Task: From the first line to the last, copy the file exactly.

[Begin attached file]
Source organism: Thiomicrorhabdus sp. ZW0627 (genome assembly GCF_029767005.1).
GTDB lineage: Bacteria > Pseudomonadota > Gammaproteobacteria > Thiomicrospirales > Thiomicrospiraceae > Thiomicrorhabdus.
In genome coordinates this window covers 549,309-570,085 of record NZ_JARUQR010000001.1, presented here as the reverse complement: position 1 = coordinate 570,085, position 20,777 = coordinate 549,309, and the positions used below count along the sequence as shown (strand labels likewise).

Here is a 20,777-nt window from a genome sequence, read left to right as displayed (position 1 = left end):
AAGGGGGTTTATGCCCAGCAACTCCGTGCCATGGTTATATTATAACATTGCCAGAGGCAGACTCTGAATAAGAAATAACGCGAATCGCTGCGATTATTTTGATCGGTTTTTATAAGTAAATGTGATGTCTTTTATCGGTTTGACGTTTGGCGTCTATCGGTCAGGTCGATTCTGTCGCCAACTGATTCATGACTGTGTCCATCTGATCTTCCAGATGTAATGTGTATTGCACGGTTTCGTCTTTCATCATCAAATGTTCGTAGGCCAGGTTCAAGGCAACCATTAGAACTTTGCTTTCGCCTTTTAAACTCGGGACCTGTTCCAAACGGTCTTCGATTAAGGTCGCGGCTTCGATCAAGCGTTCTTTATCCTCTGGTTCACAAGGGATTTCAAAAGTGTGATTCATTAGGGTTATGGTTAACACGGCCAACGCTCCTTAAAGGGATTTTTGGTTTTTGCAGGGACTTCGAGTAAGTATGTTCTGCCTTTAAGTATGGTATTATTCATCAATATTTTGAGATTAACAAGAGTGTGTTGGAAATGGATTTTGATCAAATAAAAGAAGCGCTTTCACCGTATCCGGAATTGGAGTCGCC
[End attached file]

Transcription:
Source organism: Thiomicrorhabdus sp. ZW0627 (genome assembly GCF_029767005.1).
GTDB lineage: Bacteria > Pseudomonadota > Gammaproteobacteria > Thiomicrospirales > Thiomicrospiraceae > Thiomicrorhabdus.
In genome coordinates this window covers 549,309-570,085 of record NZ_JARUQR010000001.1, presented here as the reverse complement: position 1 = coordinate 570,085, position 20,777 = coordinate 549,309, and the positions used below count along the sequence as shown (strand labels likewise).

Here is a 20,777-nt window from a genome sequence, read left to right as displayed (position 1 = left end):
AAGGGGGTTTATGCCCAGCAACTCCGTGCCATGGTTATATTATAACATTGCCAGAGGCAGACTCTGAATAAGAAATAACGCGAATCGCTGCGATTATTTTGATCGGTTTTTATAAGTAAATGTGATGTCTTTTATCGGTTTGACGTTTGGCGTCTATCGGTCAGGTCGATTCTGTCGCCAACTGATTCATGACTGTGTCCATCTGATCTTCCAGATGTAATGTGTATTGCACGGTTTCGTCTTTCATCATCAAATGTTCGTAGGCCAGGTTCAAGGCAACCATTAGAACTTTGCTTTCGCCTTTTAAACTCGGGACCTGTTCCAAACGGTCTTCGATTAAGGTCGCGGCTTCGATCAAGCGTTCTTTATCCTCTGGTTCACAAGGGATTTCAAAAGTGTGATTCATTAGGGTTATGGTTAACACGGCCAACGCTCCTTAAAGGGATTTTTGGTTTTTGCAGGGACTTCGAGTAAGTATGTTCTGCCTTTAAGTATGGTATTATTCATCAATATTTTGAGATTAACAAGAGTGTGTTGGAAATGGATTTTGATCAAATAAAAGAAGCGCTTTCACCGTATCCGGAATTGGAGTCGCC